February 13, 2015

Reflection / Sean Gallagher

New movie is a ‘far cry’ from Christ’s vision of authentic human love

Sean GallagherIt can be hard to see a serious side to Valentine’s Day. The way it is portrayed and promoted in society, it’s really not much deeper than the cards, roses and chocolates that lovers often exchange on Feb. 14.

That doesn’t mean that there’s no seriousness at all to this annual holiday celebrating romantic love.

Valentine’s Day is rooted, at least in part, in the feast of St. Valentine. He was a third-century Roman priest who ministered to his fellow Christians imprisoned for their faith, and who eventually laid down his own life as a martyr rather than renounce his faith in Christ.

It’s hard to get more serious than that.

Catholics and other Christians reminding society at large of the seriousness of love on Valentine’s Day can, however, make us all seem like killjoys.

This doesn’t—and, indeed, shouldn’t—be the case. When Christ took on human nature when he was conceived of the womb of the Blessed Virgin Mary, he became fully human like each one of us in all things but sin.

Coming to understand the nature of love through the example of Christ necessarily involves some difficult things. But the love that he embodied is a truly human love.

He shows us that humility, self-giving and sacrifice are at the heart of true love. Putting our own desires aside to attend to what is truly good for those whom we love can sometimes be hard.

That’s because of the ongoing effects of original sin that are deeply ingrained into our hearts and minds. Like Adam and Eve in their fall, we often instinctually seek to assert our will over and against God’s will for us and what is good for those around us.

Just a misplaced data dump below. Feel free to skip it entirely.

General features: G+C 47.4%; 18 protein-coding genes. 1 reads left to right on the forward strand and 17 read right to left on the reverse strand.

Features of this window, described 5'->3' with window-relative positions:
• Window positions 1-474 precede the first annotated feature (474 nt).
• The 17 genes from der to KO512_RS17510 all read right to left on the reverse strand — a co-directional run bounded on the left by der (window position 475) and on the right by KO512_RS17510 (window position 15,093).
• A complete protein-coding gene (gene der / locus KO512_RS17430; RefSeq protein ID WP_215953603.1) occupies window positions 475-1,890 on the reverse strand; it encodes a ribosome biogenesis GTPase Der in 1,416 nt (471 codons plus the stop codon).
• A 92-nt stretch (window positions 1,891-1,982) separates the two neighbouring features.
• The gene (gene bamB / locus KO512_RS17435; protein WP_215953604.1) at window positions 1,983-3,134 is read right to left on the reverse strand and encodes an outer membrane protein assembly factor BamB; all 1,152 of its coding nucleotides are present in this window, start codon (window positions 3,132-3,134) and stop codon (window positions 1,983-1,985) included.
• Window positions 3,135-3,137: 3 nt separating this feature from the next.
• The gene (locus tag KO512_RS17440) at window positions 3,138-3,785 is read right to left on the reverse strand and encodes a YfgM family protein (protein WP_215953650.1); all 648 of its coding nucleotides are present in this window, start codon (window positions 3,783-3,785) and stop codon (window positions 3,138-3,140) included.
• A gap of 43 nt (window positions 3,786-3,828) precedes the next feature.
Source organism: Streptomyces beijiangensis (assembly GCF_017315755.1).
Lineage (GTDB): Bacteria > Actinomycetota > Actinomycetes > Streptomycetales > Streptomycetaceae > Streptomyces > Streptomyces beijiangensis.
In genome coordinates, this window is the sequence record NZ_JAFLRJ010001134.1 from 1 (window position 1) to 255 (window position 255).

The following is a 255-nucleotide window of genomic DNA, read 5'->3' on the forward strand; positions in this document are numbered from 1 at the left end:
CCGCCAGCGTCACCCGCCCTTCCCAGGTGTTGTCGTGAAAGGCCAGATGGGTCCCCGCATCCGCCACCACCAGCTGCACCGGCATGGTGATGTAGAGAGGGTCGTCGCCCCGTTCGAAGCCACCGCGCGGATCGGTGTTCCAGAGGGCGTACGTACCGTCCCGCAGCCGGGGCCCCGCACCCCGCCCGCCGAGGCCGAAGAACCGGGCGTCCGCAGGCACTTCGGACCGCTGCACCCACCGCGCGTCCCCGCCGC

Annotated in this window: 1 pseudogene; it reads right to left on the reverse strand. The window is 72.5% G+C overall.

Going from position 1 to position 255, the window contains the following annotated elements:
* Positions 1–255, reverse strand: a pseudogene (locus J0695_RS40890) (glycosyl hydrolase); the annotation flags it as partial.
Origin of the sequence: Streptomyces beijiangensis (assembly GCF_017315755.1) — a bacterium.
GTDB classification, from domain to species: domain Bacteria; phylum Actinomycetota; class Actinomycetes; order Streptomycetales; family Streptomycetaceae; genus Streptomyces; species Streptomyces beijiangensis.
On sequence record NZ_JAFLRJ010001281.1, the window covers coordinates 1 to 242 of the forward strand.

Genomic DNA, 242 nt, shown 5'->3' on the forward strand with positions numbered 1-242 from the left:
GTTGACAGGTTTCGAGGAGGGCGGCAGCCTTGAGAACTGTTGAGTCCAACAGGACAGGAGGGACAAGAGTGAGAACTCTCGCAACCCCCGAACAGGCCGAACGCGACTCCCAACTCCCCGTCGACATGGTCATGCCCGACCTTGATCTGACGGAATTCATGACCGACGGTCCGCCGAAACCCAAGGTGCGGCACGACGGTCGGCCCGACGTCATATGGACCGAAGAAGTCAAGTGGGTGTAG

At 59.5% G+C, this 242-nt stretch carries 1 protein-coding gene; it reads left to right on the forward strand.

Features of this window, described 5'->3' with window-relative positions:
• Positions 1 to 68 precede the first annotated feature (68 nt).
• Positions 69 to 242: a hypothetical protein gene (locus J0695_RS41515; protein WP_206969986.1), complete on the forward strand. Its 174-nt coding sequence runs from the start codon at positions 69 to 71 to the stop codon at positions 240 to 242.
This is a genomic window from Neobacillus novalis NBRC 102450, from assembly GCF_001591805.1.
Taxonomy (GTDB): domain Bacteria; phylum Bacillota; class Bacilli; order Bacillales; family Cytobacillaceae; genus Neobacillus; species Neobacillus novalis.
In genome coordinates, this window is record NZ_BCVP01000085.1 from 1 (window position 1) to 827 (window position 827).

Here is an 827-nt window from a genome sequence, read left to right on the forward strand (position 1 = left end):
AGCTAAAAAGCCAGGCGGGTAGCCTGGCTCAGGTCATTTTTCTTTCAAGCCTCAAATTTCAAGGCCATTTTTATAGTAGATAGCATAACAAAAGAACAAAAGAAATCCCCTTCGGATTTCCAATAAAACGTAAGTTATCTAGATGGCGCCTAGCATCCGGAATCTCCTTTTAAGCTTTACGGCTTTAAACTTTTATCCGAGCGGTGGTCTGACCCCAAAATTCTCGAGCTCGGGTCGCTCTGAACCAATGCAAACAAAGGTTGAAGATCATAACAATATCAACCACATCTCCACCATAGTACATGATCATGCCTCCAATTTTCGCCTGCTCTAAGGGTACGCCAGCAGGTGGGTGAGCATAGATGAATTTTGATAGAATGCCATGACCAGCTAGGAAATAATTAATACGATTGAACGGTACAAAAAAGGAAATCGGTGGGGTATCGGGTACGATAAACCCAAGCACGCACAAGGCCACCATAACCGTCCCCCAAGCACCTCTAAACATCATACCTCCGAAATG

The grace of Christ can help us not only overcome these tendencies toward selfishness, but actually help us experience a deep and long-lasting joy when we, at least for a while, sacrifice our own desires in loving care of our friends, relatives and even complete strangers.

Sometimes we experience that joy when we and our beloved take time to enjoy each other’s company in a night on the town. Moments like this so typical of Valentine’s Day are good as far as they go, and we should therefore have no qualms in embracing them.

At other times, the joy of living Christ’s sacrificial love in our own daily lives dawns in our hearts when we step back, look inside our hearts and see the life of Christ blossoming there. Our grace-inspired self-giving can then become palpable and intense.

So there’s plenty of reasons why Christ’s vision for love should be marked by a joy that can attract people closer to him and the Church.

Yes, we Catholics take love seriously all year long. But we do that because we know the greatness of the joy of salvation to which it leads.

This year, though, there’s a bit more seriousness than usual to society’s observance of Valentine’s Day. Sadly, though, it’s a seriousness bereft of joy.

The movie Fifty Shades of Grey, which will premiere across the country on Valentine’s Day weekend, suggests that sexual self-assertion and its flip side—the manipulation, abuse and domination of one’s partner—is, at the very least, an acceptable form of human behavior.

That’s a far cry from the Gospel view that humble, self-giving love is at the apex of the human experience.

The book by British writer E.L. James on which this movie is based has sold more than 100 million copies. So its story seems to be striking a chord with many people in society.

This is a sad fact for those of us who have embraced Christ’s vision of authentic human love, which now seems so counter-cultural. But if we continue to believe that it is true, good and beautiful, we should not be discouraged by the present popularity of views so clearly contrary to it.

Simply continue to seek with the help of God’s grace to embody this joyful vision of love on Valentine’s Day and every other day of the year.

(Sean Gallagher is a reporter for The Criterion, newspaper of the Archdiocese of Indianapolis.)

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